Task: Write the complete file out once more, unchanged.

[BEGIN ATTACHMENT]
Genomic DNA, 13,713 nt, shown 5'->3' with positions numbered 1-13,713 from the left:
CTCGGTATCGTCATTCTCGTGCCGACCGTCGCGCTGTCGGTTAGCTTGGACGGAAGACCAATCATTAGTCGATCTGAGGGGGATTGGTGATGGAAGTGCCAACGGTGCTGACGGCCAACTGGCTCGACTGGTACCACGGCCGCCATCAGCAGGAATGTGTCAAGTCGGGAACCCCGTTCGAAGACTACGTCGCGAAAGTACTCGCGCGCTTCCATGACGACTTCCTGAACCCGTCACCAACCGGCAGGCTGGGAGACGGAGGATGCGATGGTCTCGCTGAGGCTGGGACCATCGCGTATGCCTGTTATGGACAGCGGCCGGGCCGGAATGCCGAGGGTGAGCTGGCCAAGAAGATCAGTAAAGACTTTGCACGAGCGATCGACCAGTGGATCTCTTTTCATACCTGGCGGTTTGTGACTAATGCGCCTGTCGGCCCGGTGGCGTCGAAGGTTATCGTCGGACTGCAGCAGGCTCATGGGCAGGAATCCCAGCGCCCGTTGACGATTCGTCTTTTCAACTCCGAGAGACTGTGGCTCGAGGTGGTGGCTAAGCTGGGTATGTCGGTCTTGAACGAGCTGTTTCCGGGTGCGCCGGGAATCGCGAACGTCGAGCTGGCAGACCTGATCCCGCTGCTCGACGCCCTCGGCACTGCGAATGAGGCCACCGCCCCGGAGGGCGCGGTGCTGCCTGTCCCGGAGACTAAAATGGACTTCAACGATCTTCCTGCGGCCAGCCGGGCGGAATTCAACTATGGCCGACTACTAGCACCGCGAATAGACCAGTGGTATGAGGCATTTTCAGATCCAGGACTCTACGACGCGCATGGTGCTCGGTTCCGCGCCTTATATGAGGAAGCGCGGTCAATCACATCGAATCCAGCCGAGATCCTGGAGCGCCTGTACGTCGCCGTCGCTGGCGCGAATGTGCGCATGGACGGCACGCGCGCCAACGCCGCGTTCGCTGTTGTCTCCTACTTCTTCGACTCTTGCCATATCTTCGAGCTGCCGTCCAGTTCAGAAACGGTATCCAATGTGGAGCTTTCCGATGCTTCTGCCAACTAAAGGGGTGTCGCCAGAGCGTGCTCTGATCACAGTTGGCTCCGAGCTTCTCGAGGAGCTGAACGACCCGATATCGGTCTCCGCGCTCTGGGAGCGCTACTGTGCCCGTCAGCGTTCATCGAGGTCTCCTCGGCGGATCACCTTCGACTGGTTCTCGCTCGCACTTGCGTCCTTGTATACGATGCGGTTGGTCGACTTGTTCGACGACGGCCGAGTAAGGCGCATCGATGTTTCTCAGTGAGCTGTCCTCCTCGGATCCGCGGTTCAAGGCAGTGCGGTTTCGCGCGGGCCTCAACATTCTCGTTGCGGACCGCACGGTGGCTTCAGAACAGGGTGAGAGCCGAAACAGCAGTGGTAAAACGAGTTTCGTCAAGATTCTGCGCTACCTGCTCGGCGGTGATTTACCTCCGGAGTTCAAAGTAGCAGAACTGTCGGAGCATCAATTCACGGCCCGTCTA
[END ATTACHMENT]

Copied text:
Genomic DNA, 13,713 nt, shown 5'->3' with positions numbered 1-13,713 from the left:
CTCGGTATCGTCATTCTCGTGCCGACCGTCGCGCTGTCGGTTAGCTTGGACGGAAGACCAATCATTAGTCGATCTGAGGGGGATTGGTGATGGAAGTGCCAACGGTGCTGACGGCCAACTGGCTCGACTGGTACCACGGCCGCCATCAGCAGGAATGTGTCAAGTCGGGAACCCCGTTCGAAGACTACGTCGCGAAAGTACTCGCGCGCTTCCATGACGACTTCCTGAACCCGTCACCAACCGGCAGGCTGGGAGACGGAGGATGCGATGGTCTCGCTGAGGCTGGGACCATCGCGTATGCCTGTTATGGACAGCGGCCGGGCCGGAATGCCGAGGGTGAGCTGGCCAAGAAGATCAGTAAAGACTTTGCACGAGCGATCGACCAGTGGATCTCTTTTCATACCTGGCGGTTTGTGACTAATGCGCCTGTCGGCCCGGTGGCGTCGAAGGTTATCGTCGGACTGCAGCAGGCTCATGGGCAGGAATCCCAGCGCCCGTTGACGATTCGTCTTTTCAACTCCGAGAGACTGTGGCTCGAGGTGGTGGCTAAGCTGGGTATGTCGGTCTTGAACGAGCTGTTTCCGGGTGCGCCGGGAATCGCGAACGTCGAGCTGGCAGACCTGATCCCGCTGCTCGACGCCCTCGGCACTGCGAATGAGGCCACCGCCCCGGAGGGCGCGGTGCTGCCTGTCCCGGAGACTAAAATGGACTTCAACGATCTTCCTGCGGCCAGCCGGGCGGAATTCAACTATGGCCGACTACTAGCACCGCGAATAGACCAGTGGTATGAGGCATTTTCAGATCCAGGACTCTACGACGCGCATGGTGCTCGGTTCCGCGCCTTATATGAGGAAGCGCGGTCAATCACATCGAATCCAGCCGAGATCCTGGAGCGCCTGTACGTCGCCGTCGCTGGCGCGAATGTGCGCATGGACGGCACGCGCGCCAACGCCGCGTTCGCTGTTGTCTCCTACTTCTTCGACTCTTGCCATATCTTCGAGCTGCCGTCCAGTTCAGAAACGGTATCCAATGTGGAGCTTTCCGATGCTTCTGCCAACTAAAGGGGTGTCGCCAGAGCGTGCTCTGATCACAGTTGGCTCCGAGCTTCTCGAGGAGCTGAACGACCCGATATCGGTCTCCGCGCTCTGGGAGCGCTACTGTGCCCGTCAGCGTTCATCGAGGTCTCCTCGGCGGATCACCTTCGACTGGTTCTCGCTCGCACTTGCGTCCTTGTATACGATGCGGTTGGTCGACTTGTTCGACGACGGCCGAGTAAGGCGCATCGATGTTTCTCAGTGAGCTGTCCTCCTCGGATCCGCGGTTCAAGGCAGTGCGGTTTCGCGCGGGCCTCAACATTCTCGTTGCGGACCGCACGGTGGCTTCAGAACAGGGTGAGAGCCGAAACAGCAGTGGTAAAACGAGTTTCGTCAAGATTCTGCGCTACCTGCTCGGCGGTGATTTACCTCCGGAGTTCAAAGTAGCAGAACTGTCGGAGCATCAATTCACGGCCCGTCTA